Passion for the Planet


Seniors Zaara Baig and Brandi Bates have fun with the plants in the new rain garden next to the mobiles where they will plant more new native plants this year for Environmental Club. Photo by Elizabeth Tran.

“For me, [to] care about the environment, you don’t have to be an environmental teacher or a water quality sampler,” senior Zaara Baig said “It’s something you can apply in everything you do.”

Baig has taken this position and run with it, poised to make a difference in the school and the planet through her new position as president of the Environmental Club and hoping to show that anyone can make a difference in the environment. Her passion and drive come from her childhood experiences which have shaped her outlook on the world.

“My passion came from my piano teacher,” Baig said. “She has a huge love for the environment, and she got me started with my home garden, allowing me to have a connection with the food I eat and the world around me.”

These experiences sparked a passion for the environment and the planet that led Baig to take charge of the club at the beginning of this year, seeing a clear need for leadership and change.

Environmental club members create signs to hang around the school. Photo by Elizabeth Tran.

“I went to Mr. Ollig’s room and he said it kind of fell apart last year because there were some seniors that were really involved and there weren’t many underclassmen,” Baig said. “I asked if I could get it started again and just brought him some ideas of things we could accomplish, and we just started having meetings and started talking about ideas.”

Inspiration for revitalizing the club came from Baig’s experience at the Brown University Environmental Leadership Lab, a two-week summer camp, which allows students to learn about environmental issues and engage themselves in the study of environmental science.

“It [the program] was really cool because we were basically camping,” Baig said. “All the learning activities were hands on, and I learned way more about issues. I came back really wanting to change things in my personal life and other people’s lives as well,” Baig said.

Baig immediately translated her experiences at the camp into the club, creating a clear platform for the organization that is focused on making a difference in the school and the community. A main goal for the group is the elimination of styrofoam trays from the cafeteria, something that Baig believes is very important.

“Styrofoam is non-biodegradable and won’t go away over a very long period of time,” Baig said. “I can’t believe our school contributes the amount of styrofoam we do to the environment  and has done it for so long; I think it’s just disgusting.”

Apart from enouraging the use of plastic trays, Baig and the Environmental Club plan to participate in litter pick ups, visit a recycling center and work with the Leawood City Sustainability Committee to promote environmental consciousness. All these projects, coupled with her leadership and hard work, have made Baig the subject of praise from her peers and fellow Environmental Club members.

Zaara Baig gardens for the Environmental Club. Photo by Elizabeth Tran.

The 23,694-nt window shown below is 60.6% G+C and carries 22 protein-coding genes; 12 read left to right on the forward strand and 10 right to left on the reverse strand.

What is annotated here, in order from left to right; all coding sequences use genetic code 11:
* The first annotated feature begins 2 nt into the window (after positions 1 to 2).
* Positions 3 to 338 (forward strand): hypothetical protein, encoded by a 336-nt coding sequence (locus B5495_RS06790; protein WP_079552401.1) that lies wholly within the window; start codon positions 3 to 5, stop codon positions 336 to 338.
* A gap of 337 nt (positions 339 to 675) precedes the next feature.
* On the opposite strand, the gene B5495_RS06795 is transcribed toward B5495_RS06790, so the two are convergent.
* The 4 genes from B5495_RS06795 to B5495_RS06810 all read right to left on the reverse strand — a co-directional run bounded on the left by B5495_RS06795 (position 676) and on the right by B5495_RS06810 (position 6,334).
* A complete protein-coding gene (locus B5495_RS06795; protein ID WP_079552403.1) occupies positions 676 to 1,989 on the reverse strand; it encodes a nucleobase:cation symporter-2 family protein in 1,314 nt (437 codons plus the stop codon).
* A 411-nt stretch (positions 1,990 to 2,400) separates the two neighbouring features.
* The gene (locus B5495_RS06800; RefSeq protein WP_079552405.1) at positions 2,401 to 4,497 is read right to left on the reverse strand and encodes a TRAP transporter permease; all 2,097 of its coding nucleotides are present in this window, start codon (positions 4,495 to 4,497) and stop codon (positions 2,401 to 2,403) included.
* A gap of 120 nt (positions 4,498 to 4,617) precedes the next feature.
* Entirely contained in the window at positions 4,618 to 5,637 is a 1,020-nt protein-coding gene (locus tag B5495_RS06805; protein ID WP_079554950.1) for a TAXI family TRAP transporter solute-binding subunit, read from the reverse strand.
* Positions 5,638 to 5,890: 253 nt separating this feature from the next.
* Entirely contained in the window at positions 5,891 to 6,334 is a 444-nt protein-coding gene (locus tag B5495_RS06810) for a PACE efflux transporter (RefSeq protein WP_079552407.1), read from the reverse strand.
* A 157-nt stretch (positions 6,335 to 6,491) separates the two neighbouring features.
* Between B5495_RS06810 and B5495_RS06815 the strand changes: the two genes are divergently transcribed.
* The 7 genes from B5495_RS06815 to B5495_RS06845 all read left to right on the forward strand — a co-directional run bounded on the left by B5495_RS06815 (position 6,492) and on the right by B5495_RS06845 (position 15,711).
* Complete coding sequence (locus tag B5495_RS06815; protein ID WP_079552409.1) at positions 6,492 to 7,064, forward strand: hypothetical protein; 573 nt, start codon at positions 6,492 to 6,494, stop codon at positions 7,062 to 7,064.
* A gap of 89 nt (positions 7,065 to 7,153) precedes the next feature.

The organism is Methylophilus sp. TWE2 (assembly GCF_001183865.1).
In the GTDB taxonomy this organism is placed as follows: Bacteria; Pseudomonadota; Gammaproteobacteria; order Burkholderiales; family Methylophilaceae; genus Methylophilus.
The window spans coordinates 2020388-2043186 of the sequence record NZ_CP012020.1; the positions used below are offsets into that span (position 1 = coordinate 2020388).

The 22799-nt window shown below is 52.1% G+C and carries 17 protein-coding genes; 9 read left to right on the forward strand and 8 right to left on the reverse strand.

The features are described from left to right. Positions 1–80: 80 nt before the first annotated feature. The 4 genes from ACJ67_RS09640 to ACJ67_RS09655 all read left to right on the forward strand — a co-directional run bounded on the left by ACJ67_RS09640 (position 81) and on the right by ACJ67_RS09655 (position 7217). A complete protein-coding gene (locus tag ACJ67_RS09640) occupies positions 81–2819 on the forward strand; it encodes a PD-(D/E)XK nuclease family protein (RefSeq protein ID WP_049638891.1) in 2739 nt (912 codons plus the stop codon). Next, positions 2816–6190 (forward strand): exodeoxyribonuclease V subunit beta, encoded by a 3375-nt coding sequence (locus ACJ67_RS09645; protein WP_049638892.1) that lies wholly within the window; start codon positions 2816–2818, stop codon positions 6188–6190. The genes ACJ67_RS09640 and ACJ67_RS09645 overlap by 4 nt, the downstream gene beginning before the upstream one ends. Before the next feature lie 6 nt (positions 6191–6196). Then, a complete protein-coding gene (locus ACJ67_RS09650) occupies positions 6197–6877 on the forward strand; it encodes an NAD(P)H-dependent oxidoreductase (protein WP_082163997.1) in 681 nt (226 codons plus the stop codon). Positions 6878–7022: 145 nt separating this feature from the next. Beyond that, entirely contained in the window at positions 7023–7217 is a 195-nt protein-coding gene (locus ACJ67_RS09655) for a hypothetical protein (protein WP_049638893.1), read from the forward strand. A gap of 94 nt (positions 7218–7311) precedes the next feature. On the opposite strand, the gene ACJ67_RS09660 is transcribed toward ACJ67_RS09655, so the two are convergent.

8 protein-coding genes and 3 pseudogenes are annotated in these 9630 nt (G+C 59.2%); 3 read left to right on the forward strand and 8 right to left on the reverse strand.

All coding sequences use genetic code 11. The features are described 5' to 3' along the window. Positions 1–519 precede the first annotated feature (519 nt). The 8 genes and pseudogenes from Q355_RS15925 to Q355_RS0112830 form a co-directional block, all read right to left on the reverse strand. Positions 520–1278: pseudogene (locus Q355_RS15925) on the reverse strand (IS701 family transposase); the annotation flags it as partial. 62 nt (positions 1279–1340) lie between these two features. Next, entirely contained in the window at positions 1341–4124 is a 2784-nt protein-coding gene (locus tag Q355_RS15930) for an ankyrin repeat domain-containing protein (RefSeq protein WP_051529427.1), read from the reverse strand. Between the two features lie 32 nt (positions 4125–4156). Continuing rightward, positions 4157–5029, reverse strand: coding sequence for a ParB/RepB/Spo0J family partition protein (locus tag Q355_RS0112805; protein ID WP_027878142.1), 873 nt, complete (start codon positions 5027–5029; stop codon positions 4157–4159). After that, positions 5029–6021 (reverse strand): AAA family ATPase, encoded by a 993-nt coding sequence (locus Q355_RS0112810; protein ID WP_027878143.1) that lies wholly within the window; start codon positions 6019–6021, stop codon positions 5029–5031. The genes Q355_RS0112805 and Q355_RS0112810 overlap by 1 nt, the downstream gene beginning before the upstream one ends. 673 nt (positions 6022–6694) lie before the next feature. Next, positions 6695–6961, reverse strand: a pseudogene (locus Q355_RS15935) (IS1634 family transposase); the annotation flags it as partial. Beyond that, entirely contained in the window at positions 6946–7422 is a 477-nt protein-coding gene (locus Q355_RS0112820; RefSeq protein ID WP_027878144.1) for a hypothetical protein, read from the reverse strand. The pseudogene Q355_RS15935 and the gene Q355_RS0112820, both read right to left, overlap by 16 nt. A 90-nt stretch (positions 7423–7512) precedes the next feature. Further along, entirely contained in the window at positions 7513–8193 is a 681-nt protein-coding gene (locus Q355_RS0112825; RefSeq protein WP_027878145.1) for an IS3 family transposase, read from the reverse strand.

“The Environmental Club could not ask for a better president,”  senior and Environmental Club member Jessica Toney said. “Zaara is so determined and has really inspired everyone and brought so many new people to help. It’s amazing because as an underclassman I had never heard of the Environmental Club, but Zaara has put a lot of work into it, and the club has started making an impact.”

Baig’s leadership style is seen through her personality and motivation, which have both been instrumental in  getting the club on its feet.

“Until Zaara came along, there was no one to push it,” Environmental Club sponsor Chris Ollig said. “She schedules everything, runs all the meetings and helps come up with the ideas. The real key is that she not only leads the club, but she welcomes in everyone that comes as an equal, and I think that’s a key attribute of a leader.”

Baig has become the driving force for the organization, pushing both the staff and students to change their view on the environment and understand the implications of their actions.

“I really want people to truly learn about the issues we are tackling and why we are trying to tackle them,” Baig said. “A lot of times people are confused when someone says, ‘Let’s save the world and go green.’ It’s vague– I want people to actually want to use the plastic trays and want to be environmentally conscious, and want to change themselves.”

This change in attitude toward the environment however, won’t be something that happens overnight. Baig insists that the key to a shift is showing everyone why it’s important and what’s at stake.

“It’s something that impacts all of us,” Baig said. “Environmental issues like global warming are not things you see happen on a daily basis but they are happening and are going to affect everyone in the future.”

Baig believes that in making the environment and the community a better place, students don’t need to change their lives, but their perspectives.

“I want to have more people learn about these issues and care about them,” Baig said. “You don’t have to be someone who is totally involved in the club or cares about environmental issues completely; anyone can make a difference, and anyone can take a small step like using a plastic tray.”

In the future, Baig wants to continue her study of the environment and make a difference in not only her life, but in others’ lives as well, showing that everyone can play a role in changing the world.

“From the food we eat to a place to live the Earth provides us with so much and we have an obligation to protect it,” said Baig. “it just doesn’t seem right to treat the planet with any less respect than it deserves.”